7 Apr 2020 | by Claire Woodbridge

Given that consumer needs and tastes are constantly changing, the definition of luxury has, and will continue to evolve. In addition, the introduction of new concepts, inventions and ideas all redefine what we used to consider to be luxurious. Previously, luxury was synonymous with material wealth and exclusivity, but has since become associated with experience and memory making. Within incentive travel, the idea of luxury has shifted away from destinations associated with high wealth and towards the provision of unique, once-in-a-lifetime experiences that a solo traveller could not obtain alone.

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Studies have shown that a growth in disposable income around the world has resulted in consumers increasingly seeking out a sense of accomplishment in other areas, beyond their wealth and basic needs. When considering Maslow’s Hierarchy of Needs, it appears that many consumers now consider self-actualisation, the fifth and final level, as the ultimate luxury. Self-actualisation occurs as individuals constantly seek out the best version of themselves and aim to reach their full potential. According to Maslow, self-actualisation is characterised by having ‘peak’ experiences that involve feelings of becoming more powerful, more satisfied and being transformed and strengthened through valuable and important experiences.

As a result, incentive travel professionals must carefully consider how to create a luxury incentive travel product that provides individuals with opportunities to have a once-in-a-lifetime experience. Simply flying clients to expensive, long haul destinations will no longer cut it as a luxury incentive and professionals must work to ensure all aspects of the incentive trip stimulate some sort of emotional connection within the consumer. This will require professionals to be creative and innovative, thinking outside of the box to provide bespoke experiences that focus in on individual travellers, rather than providing experiences that express wealth. This can be achieved through working closely with Destination Management Companies (DMC’s) and industry experts to stay up to date with the latest experiences available from each destination and through moving away from the typical, “off the shelf” packages and tourist hot spots.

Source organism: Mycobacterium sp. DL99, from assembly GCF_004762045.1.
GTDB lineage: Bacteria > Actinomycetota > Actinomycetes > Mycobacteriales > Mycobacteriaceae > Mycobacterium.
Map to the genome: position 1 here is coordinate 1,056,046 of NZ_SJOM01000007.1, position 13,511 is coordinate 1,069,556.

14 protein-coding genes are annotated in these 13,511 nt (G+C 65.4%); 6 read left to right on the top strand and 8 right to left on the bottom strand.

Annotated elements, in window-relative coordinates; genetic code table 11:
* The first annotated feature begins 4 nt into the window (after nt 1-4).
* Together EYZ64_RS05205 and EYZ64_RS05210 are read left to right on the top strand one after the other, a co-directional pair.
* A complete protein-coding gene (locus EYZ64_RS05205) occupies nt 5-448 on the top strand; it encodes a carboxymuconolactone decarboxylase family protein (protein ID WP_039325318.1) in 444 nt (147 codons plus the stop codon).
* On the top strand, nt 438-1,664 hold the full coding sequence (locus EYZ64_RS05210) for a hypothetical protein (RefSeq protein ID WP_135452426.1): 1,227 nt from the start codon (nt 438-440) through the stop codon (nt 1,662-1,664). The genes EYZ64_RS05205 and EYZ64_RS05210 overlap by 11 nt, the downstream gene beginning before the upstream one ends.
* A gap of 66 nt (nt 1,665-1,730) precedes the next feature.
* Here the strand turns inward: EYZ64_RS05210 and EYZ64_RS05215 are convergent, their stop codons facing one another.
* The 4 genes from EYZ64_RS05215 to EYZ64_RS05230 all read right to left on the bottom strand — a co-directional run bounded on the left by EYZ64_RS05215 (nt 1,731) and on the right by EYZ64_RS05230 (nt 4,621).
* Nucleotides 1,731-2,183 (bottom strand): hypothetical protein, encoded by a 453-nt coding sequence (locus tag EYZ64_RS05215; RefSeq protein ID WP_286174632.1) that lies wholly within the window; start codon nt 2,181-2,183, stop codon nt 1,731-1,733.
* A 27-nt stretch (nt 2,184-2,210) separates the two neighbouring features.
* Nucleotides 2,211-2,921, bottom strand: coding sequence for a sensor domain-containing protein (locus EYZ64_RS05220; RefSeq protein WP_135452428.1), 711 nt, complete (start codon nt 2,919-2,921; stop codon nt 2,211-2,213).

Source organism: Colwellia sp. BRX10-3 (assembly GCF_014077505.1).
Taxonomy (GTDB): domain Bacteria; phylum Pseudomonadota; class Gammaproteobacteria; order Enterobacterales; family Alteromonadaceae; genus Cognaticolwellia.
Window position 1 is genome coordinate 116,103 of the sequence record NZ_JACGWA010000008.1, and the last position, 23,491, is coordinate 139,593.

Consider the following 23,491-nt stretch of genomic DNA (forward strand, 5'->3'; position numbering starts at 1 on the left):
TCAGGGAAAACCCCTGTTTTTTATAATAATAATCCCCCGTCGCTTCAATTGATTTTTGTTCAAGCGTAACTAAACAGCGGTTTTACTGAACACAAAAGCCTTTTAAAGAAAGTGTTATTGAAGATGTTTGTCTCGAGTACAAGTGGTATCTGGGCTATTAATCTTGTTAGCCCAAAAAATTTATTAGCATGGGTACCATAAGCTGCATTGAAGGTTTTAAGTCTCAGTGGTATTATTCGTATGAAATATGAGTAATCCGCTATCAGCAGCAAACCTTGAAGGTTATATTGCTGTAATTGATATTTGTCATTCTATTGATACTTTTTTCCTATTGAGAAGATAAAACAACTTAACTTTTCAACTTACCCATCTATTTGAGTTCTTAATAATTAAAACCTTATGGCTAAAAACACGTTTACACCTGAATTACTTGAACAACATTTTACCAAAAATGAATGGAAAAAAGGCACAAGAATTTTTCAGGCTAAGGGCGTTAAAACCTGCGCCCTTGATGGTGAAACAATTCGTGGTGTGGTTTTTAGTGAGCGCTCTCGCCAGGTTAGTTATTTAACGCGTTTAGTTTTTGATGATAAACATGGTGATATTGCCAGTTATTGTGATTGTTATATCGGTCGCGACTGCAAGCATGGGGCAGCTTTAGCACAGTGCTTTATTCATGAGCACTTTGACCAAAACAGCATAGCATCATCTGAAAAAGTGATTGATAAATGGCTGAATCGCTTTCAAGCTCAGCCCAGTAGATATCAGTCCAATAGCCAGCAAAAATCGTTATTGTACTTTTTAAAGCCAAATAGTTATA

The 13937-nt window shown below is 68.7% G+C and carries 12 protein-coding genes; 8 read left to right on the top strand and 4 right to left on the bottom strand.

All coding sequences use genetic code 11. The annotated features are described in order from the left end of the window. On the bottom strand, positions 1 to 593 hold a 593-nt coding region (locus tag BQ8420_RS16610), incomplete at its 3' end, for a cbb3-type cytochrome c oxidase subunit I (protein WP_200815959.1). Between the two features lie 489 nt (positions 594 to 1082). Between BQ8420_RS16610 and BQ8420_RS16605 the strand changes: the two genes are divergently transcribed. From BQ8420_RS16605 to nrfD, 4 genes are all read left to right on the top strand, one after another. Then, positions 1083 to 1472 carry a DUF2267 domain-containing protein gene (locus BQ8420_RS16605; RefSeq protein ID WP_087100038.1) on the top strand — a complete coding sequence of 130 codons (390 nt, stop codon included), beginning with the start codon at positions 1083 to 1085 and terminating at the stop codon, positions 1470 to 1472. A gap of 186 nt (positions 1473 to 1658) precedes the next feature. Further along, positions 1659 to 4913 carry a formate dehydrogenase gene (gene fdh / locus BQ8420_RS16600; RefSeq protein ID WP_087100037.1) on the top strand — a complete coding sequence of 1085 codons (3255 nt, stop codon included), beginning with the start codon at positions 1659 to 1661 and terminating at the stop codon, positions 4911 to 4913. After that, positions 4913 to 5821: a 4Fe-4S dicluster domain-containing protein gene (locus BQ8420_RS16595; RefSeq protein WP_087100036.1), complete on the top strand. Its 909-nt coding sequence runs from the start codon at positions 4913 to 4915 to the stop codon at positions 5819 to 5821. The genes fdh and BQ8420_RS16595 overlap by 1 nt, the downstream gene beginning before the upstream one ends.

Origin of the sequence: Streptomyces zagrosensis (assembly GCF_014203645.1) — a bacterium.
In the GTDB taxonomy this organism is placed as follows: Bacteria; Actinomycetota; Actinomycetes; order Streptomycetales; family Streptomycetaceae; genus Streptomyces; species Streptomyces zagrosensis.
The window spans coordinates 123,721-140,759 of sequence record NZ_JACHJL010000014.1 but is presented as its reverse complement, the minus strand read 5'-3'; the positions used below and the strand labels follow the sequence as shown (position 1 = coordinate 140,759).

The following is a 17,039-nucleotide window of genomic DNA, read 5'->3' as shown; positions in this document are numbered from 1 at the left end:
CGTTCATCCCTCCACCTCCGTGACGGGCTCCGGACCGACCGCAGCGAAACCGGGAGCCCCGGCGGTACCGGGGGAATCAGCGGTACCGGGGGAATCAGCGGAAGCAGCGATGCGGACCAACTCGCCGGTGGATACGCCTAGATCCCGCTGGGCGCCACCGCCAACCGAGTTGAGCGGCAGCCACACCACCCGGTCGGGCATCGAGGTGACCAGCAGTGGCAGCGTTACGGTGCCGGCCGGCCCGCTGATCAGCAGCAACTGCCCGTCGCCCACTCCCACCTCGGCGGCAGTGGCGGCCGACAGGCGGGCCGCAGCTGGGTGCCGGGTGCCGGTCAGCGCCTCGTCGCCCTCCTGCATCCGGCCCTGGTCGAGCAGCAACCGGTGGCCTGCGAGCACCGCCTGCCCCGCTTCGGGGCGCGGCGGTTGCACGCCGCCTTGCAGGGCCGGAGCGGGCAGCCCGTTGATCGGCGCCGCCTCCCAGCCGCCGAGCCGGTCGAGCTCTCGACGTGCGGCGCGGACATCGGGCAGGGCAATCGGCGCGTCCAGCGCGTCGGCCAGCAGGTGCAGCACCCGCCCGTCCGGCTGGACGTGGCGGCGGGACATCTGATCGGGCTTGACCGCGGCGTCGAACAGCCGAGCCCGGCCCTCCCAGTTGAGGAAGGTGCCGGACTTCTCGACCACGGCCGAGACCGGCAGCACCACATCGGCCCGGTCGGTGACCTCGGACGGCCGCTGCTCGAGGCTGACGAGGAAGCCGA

As luxury has become more about personal experience and the individuality of the consumer, each consumer will have their own unique idea of what luxury means to them. As this can vary so much between individuals, the definition of luxury can become ambiguous and create challenges for those within the industry. It is essential that incentive travel professionals take the time to really get to know their clients, understanding exactly what they perceive to be luxury and how they want to express themselves. By doing so successfully, the trips created are likely to be far more successful as attendees are likely to have connected with them on a higher emotional level. 

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Claire Woodbridge

By Claire Woodbridge

Having completed her Sports Management degree at Bournemouth University, Claire has taken on the role of Incentive Travel Executive. Claire is passionate about travelling and loves to input her knowledge into incentive travel programs.More articles by Claire Woodbridge